Change Leader Interview: Mairead Healy

For young people in Ireland, obtaining a third-level degree has arguably never been more important. According to the National Youth Council of Ireland, during the recession Ireland had one of the highest youth unemployment rates in the EU. Even as the economy improves, shrunken retail and construction sectors mean that non-degree holders are the first to be left behind in a competitive job market.

Recent statistics from the Department of Education are hopeful, with over 90% of students sitting their Leaving Cert in 2013 and 2014. However, students from the lowest socio-economic backgrounds still lag behind their peers in this measure: In Ireland’s DEIS schools, 2 out of 10 students still fail to complete their final year.

Future Voices is an award-winning youth empowerment programme working with young people from disadvantaged schools, in the years leading up to their Leaving Cert. Students attend workshops to build their skills and confidence, and are paired with mentors working in areas of law, policy and business, to help them build a network of support.

Social entrepreneur Mairead Healy founded Future Voices in 2012. As her team gets ready to launch a new programme, Youth:Elect, this March, Mairead explains what motivates her to advocate on behalf of young people.

 

What is the problem that Future Voices is seeking to solve?

The problem we are trying to solve is that young people growing up in some of the most deprived and marginalized communities in Ireland often struggle to reach their potential. At Future Voices, we want to give them a voice and an opportunity to build up their self-esteem.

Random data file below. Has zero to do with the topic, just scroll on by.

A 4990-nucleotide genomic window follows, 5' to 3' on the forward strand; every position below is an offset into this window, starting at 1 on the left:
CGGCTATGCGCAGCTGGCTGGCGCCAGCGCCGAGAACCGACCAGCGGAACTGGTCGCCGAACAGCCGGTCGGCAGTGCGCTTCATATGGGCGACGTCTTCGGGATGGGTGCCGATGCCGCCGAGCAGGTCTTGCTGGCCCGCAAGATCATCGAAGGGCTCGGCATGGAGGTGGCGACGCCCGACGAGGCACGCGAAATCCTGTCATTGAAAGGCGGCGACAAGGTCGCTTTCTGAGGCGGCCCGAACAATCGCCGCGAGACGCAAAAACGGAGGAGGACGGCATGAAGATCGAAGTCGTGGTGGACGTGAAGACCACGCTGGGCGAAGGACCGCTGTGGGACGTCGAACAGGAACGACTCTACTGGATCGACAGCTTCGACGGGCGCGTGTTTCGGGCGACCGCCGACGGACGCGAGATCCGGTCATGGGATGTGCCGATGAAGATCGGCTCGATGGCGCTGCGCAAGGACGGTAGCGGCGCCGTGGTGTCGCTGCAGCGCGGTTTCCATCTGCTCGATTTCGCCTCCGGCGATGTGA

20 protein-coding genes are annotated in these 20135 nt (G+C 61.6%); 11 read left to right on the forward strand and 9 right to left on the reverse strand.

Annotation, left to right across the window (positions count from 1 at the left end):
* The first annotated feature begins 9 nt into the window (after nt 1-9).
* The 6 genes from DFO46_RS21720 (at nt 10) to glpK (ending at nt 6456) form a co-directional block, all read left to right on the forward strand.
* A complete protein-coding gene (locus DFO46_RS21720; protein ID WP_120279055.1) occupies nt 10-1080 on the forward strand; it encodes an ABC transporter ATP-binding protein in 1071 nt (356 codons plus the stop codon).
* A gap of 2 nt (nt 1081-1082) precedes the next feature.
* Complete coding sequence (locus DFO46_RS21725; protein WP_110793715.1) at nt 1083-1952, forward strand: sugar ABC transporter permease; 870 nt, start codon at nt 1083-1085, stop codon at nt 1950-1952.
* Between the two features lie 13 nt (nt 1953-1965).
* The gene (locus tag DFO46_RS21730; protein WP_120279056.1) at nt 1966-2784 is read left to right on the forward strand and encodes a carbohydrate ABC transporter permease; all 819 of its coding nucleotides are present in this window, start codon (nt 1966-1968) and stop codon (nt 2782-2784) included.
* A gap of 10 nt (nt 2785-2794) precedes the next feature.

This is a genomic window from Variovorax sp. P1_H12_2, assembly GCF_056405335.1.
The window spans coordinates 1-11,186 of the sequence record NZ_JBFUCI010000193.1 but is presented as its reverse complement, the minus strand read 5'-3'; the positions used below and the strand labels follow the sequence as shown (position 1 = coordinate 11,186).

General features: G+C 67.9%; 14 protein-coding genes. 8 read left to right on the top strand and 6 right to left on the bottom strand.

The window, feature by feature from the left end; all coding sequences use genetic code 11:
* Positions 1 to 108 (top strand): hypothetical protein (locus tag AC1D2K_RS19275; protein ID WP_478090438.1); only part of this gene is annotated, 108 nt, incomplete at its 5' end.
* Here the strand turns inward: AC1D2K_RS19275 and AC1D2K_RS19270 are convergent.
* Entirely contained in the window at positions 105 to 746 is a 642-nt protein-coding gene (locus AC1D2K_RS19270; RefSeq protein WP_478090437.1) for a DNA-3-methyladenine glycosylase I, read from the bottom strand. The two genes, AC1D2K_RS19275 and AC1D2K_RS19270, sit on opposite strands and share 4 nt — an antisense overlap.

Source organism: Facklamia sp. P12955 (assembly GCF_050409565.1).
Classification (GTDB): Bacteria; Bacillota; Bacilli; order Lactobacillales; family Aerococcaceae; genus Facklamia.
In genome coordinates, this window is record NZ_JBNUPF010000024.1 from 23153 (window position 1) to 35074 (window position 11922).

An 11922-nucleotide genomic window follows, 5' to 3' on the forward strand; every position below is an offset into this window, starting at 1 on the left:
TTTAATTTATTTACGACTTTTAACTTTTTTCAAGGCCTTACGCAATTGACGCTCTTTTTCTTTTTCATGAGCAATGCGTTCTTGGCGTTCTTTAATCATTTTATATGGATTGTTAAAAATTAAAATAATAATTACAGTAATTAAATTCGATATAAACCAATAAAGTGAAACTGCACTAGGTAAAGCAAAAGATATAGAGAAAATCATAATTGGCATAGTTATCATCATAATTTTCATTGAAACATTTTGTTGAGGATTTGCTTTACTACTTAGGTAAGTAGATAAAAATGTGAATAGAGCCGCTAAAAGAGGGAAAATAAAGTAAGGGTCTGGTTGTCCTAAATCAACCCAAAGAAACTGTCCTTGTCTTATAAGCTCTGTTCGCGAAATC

How do you address this problem? What is the Future Voices model?

We hand-select the DEIS schools with the lowest test scores and percentages going on to college, and we work with these students to give them a new sense of confidence, so that they might become leaders in their communities.

The programme is currently built around a 3-year model, so the 3 years of secondary school leading up to the Leaving Cert. The ‘Flagship’ project is about building up the students’ confidence through workshops and coaching sessions to build their skills – we cover everything from research, public speaking and presentations.

Following this, the ‘Step Up to the Mark’ programme is really about them taking charge, becoming advocates for their communities by learning about the legislation that affects them. Step Up includes a Central Project piece – for example, this year our students are organizing a TEDx conference.

Throughout the 3-year programme, students are paired with mentors who are working in the fields of law, policy or the government.They also have interactions with high level influencers in Ireland through our workshops and events, such as Chief Commissioner of the Irish Human Rights and Equality Commission Emily Logan and Supreme Court Justice Frank Clarke.

The reason for this is twofold: we engage the high level mentors in order to give the students a realistic shot at actually achieving their goals and being able to flourish – because the reality is that students have better chances in the job market if they have access to the right networks.